[15]      In applying the principles to the facts of the case before me, what emerges from the agreements regarding the shareholding is a picture of a company in which the minority shareholder is a foreigner, the applicant.  The majority shareholders are Namibia citizens.  In order to acquire the majority shareholding it became necessary to conclude a agreement of loan concluded between the applicant and the first and eight respondents.  The agreement reflects that the sums borrowed were lent and advanced as paid in cash yet there is no suggestion that any money changed hands.  This was the scheme of arrangement which was portrayed to the outside world.

 

[16]      Inter partes, an entirely different picture emerges. The minority shareholder has the final say as to how the farm should be managed.  The applicant, is able to unilaterally decide whether or not sell the farm, to whom it is to be sold and at what price. In regard to those matters the majority shareholders retain no power or contract.  What is clear is that, inter partes, the applicant is entitled to make decisions regarding the management and disposal of the farm as if he owned the farm in his own name.  That is not how things work in reality when the farm is owned by a corporate entity with a board of directors.  Such decisions will in the ordinary course be made by the appointed board and not left to the whims of an individual who is not accountable to anybody for the decisions he made.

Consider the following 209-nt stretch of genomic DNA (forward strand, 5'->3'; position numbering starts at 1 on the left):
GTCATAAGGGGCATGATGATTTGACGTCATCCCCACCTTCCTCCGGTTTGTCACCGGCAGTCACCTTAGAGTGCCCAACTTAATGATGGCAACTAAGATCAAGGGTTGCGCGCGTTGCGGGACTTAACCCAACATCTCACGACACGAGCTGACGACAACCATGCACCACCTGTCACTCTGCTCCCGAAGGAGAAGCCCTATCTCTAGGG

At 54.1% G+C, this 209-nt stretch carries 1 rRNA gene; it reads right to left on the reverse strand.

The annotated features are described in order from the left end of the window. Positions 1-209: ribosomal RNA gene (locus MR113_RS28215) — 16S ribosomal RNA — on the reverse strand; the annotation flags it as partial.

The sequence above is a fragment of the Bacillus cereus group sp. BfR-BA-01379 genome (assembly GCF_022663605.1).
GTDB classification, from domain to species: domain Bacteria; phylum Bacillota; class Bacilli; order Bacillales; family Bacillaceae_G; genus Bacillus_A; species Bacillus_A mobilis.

[17]      A comparison between the agreements relating to the shareholding on the agreement or reflected in the agreement of the parties, produces conclusions which cannot reconciled are anomalous and give rise to startling results.

 

[18]      I am accordingly satisfied that the agreements as drafted are simulated transactions which do not reflect the true intention of the parties to them.  I find that the true intention always was that the applicant will effectively be the sole owner of the farm to deal with it as he pleased.  The consequence of such a finding is that the agreements drafted are void ab initio.  As a further consequence I find that in the process section 59 of the Act was contravened.

 

[19]      What is to follow is to wake of these findings are the procedures mentioned in Section 60 of the Act.  These were considered by the Supreme Court in the case of Denker v Aimeb Rhino Sanctuary (Pty) Ltd and Others[3].  I will have regard to and follow the approached adopted in paragraphs 66 – 69 of that judgment which read as follows:

‘[66]     Section 60 contains elaborate provisions as regards the process to be followed when the miner, instead of expropriating the land, choose to order a forced sale.  In the first place, it requires of the minister to, in his notice afford the foreign national the opportunity to provide within 90 days of the notice ‘an agreement of sale or disposal otherwise of the land concerned to a person who is not by law disqualified from acquiring it.’  Only if that fails is the minister empowered to order the sale of the land.  Mortgage-holders and others with encumbrances and other real rights over the land must all be given notice of the minister’s notice.  Due process has therefore been weaved into the procedure to be followed for a forced sale.